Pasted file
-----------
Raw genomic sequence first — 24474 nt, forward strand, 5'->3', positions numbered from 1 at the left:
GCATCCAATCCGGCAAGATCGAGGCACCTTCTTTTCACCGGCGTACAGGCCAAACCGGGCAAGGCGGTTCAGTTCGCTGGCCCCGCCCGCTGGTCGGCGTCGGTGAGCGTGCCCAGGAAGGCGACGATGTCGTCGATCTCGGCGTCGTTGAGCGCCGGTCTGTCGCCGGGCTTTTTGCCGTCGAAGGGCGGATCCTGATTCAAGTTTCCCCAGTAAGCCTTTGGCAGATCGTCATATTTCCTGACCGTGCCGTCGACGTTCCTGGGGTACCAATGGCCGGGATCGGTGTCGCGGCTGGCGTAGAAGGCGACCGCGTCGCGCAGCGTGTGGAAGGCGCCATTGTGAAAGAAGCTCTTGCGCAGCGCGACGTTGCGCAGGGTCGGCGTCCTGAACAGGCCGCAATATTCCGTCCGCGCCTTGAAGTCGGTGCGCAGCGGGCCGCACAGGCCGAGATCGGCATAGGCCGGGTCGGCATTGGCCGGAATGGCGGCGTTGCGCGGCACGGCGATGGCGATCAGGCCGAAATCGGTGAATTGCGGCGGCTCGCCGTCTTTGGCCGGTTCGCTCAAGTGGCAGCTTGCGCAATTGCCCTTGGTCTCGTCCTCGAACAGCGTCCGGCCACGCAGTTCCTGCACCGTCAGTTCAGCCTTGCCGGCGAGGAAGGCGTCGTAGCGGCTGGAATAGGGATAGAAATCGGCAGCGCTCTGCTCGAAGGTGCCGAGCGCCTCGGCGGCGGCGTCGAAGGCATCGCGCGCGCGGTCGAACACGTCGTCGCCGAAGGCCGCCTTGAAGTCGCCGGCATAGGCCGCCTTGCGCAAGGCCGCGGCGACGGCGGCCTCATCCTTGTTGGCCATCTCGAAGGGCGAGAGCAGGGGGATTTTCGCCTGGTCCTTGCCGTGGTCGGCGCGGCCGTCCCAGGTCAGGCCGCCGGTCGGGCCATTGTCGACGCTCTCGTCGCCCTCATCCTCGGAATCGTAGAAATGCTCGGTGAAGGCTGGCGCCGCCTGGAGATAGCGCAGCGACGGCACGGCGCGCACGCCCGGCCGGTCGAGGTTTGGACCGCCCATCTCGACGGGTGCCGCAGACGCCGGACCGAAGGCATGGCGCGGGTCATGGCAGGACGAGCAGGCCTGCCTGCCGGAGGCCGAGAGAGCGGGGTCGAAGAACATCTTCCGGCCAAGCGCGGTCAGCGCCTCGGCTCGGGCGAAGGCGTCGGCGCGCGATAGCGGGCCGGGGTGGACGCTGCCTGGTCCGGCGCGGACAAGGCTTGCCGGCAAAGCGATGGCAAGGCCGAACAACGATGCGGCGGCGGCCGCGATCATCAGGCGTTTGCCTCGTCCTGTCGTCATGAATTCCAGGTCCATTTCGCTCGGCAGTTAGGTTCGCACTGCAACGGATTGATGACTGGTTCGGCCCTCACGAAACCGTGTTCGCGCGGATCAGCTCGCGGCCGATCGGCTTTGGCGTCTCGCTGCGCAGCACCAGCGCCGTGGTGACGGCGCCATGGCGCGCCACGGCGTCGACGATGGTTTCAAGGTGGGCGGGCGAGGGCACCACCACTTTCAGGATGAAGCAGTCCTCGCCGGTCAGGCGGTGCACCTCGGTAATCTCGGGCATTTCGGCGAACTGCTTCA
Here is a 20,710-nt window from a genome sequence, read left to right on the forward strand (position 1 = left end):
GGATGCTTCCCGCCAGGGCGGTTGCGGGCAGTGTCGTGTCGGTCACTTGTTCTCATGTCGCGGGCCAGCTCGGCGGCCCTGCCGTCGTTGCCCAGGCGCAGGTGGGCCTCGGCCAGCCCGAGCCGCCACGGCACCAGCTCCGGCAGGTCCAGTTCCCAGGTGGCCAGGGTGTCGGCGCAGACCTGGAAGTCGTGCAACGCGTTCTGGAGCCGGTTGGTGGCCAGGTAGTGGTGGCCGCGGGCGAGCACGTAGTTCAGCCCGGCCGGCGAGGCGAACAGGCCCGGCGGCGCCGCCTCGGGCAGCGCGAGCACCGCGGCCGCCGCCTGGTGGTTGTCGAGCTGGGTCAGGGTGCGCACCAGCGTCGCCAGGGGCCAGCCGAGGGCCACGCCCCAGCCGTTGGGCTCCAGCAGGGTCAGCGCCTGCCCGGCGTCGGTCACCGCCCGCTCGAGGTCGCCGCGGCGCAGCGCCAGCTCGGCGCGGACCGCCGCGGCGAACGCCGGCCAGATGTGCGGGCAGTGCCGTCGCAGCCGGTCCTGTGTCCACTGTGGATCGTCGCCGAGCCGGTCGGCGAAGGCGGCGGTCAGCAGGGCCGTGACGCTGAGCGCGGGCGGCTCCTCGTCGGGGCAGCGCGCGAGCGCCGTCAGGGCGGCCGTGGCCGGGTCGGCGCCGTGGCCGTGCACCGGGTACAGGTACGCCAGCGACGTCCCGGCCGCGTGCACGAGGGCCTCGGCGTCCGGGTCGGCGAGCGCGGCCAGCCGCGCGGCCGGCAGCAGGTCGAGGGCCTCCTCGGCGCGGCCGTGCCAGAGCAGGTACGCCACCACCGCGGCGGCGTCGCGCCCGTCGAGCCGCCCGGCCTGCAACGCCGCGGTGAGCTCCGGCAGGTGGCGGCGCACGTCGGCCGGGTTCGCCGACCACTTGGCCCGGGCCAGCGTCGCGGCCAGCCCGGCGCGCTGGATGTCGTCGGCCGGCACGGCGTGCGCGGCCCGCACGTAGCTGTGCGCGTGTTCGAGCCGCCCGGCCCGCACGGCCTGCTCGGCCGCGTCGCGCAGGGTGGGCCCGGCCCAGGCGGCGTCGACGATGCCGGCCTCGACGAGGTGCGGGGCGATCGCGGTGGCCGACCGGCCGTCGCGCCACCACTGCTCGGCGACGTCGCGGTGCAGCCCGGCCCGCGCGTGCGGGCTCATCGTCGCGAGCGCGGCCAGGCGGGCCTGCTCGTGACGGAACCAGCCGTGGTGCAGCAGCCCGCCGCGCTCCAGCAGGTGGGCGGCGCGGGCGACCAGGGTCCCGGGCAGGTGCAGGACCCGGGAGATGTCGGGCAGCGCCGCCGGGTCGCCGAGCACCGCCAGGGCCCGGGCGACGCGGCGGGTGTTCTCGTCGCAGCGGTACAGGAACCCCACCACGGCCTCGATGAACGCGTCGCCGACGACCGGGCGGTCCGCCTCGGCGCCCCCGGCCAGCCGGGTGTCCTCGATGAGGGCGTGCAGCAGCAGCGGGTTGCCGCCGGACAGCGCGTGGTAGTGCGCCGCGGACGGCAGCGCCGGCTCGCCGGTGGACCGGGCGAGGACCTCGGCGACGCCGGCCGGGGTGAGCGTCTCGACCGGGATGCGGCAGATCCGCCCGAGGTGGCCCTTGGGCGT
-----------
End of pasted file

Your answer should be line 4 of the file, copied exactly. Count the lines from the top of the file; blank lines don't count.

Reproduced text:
GGATGCTTCCCGCCAGGGCGGTTGCGGGCAGTGTCGTGTCGGTCACTTGTTCTCATGTCGCGGGCCAGCTCGGCGGCCCTGCCGTCGTTGCCCAGGCGCAGGTGGGCCTCGGCCAGCCCGAGCCGCCACGGCACCAGCTCCGGCAGGTCCAGTTCCCAGGTGGCCAGGGTGTCGGCGCAGACCTGGAAGTCGTGCAACGCGTTCTGGAGCCGGTTGGTGGCCAGGTAGTGGTGGCCGCGGGCGAGCACGTAGTTCAGCCCGGCCGGCGAGGCGAACAGGCCCGGCGGCGCCGCCTCGGGCAGCGCGAGCACCGCGGCCGCCGCCTGGTGGTTGTCGAGCTGGGTCAGGGTGCGCACCAGCGTCGCCAGGGGCCAGCCGAGGGCCACGCCCCAGCCGTTGGGCTCCAGCAGGGTCAGCGCCTGCCCGGCGTCGGTCACCGCCCGCTCGAGGTCGCCGCGGCGCAGCGCCAGCTCGGCGCGGACCGCCGCGGCGAACGCCGGCCAGATGTGCGGGCAGTGCCGTCGCAGCCGGTCCTGTGTCCACTGTGGATCGTCGCCGAGCCGGTCGGCGAAGGCGGCGGTCAGCAGGGCCGTGACGCTGAGCGCGGGCGGCTCCTCGTCGGGGCAGCGCGCGAGCGCCGTCAGGGCGGCCGTGGCCGGGTCGGCGCCGTGGCCGTGCACCGGGTACAGGTACGCCAGCGACGTCCCGGCCGCGTGCACGAGGGCCTCGGCGTCCGGGTCGGCGAGCGCGGCCAGCCGCGCGGCCGGCAGCAGGTCGAGGGCCTCCTCGGCGCGGCCGTGCCAGAGCAGGTACGCCACCACCGCGGCGGCGTCGCGCCCGTCGAGCCGCCCGGCCTGCAACGCCGCGGTGAGCTCCGGCAGGTGGCGGCGCACGTCGGCCGGGTTCGCCGACCACTTGGCCCGGGCCAGCGTCGCGGCCAGCCCGGCGCGCTGGATGTCGTCGGCCGGCACGGCGTGCGCGGCCCGCACGTAGCTGTGCGCGTGTTCGAGCCGCCCGGCCCGCACGGCCTGCTCGGCCGCGTCGCGCAGGGTGGGCCCGGCCCAGGCGGCGTCGACGATGCCGGCCTCGACGAGGTGCGGGGCGATCGCGGTGGCCGACCGGCCGTCGCGCCACCACTGCTCGGCGACGTCGCGGTGCAGCCCGGCCCGCGCGTGCGGGCTCATCGTCGCGAGCGCGGCCAGGCGGGCCTGCTCGTGACGGAACCAGCCGTGGTGCAGCAGCCCGCCGCGCTCCAGCAGGTGGGCGGCGCGGGCGACCAGGGTCCCGGGCAGGTGCAGGACCCGGGAGATGTCGGGCAGCGCCGCCGGGTCGCCGAGCACCGCCAGGGCCCGGGCGACGCGGCGGGTGTTCTCGTCGCAGCGGTACAGGAACCCCACCACGGCCTCGATGAACGCGTCGCCGACGACCGGGCGGTCCGCCTCGGCGCCCCCGGCCAGCCGGGTGTCCTCGATGAGGGCGTGCAGCAGCAGCGGGTTGCCGCCGGACAGCGCGTGGTAGTGCGCCGCGGACGGCAGCGCCGGCTCGCCGGTGGACCGGGCGAGGACCTCGGCGACGCCGGCCGGGGTGAGCGTCTCGACCGGGATGCGGCAGATCCGCCCGAGGTGGCCCTTGGGCGT